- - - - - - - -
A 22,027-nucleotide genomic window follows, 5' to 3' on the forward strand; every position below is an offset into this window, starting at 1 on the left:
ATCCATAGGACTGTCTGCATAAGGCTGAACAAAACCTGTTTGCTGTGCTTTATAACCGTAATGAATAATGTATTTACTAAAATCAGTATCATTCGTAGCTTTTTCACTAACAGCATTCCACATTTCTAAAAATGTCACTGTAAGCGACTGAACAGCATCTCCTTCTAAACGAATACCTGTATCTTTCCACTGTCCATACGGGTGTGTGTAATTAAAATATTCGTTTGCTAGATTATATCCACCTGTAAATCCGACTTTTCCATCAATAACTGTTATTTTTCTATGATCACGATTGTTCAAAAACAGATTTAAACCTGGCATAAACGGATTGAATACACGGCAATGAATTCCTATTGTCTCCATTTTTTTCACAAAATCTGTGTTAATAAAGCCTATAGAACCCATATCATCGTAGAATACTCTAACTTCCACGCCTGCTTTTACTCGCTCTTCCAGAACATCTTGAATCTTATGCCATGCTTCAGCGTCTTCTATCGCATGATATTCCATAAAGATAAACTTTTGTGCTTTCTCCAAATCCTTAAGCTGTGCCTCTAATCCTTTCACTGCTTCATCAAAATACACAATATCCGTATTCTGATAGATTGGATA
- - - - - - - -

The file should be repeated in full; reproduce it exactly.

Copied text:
A 22,027-nucleotide genomic window follows, 5' to 3' on the forward strand; every position below is an offset into this window, starting at 1 on the left:
ATCCATAGGACTGTCTGCATAAGGCTGAACAAAACCTGTTTGCTGTGCTTTATAACCGTAATGAATAATGTATTTACTAAAATCAGTATCATTCGTAGCTTTTTCACTAACAGCATTCCACATTTCTAAAAATGTCACTGTAAGCGACTGAACAGCATCTCCTTCTAAACGAATACCTGTATCTTTCCACTGTCCATACGGGTGTGTGTAATTAAAATATTCGTTTGCTAGATTATATCCACCTGTAAATCCGACTTTTCCATCAATAACTGTTATTTTTCTATGATCACGATTGTTCAAAAACAGATTTAAACCTGGCATAAACGGATTGAATACACGGCAATGAATTCCTATTGTCTCCATTTTTTTCACAAAATCTGTGTTAATAAAGCCTATAGAACCCATATCATCGTAGAATACTCTAACTTCCACGCCTGCTTTTACTCGCTCTTCCAGAACATCTTGAATCTTATGCCATGCTTCAGCGTCTTCTATCGCATGATATTCCATAAAGATAAACTTTTGTGCTTTCTCCAAATCCTTAAGCTGTGCCTCTAATCCTTTCACTGCTTCATCAAAATACACAATATCCGTATTCTGATAGATTGGATA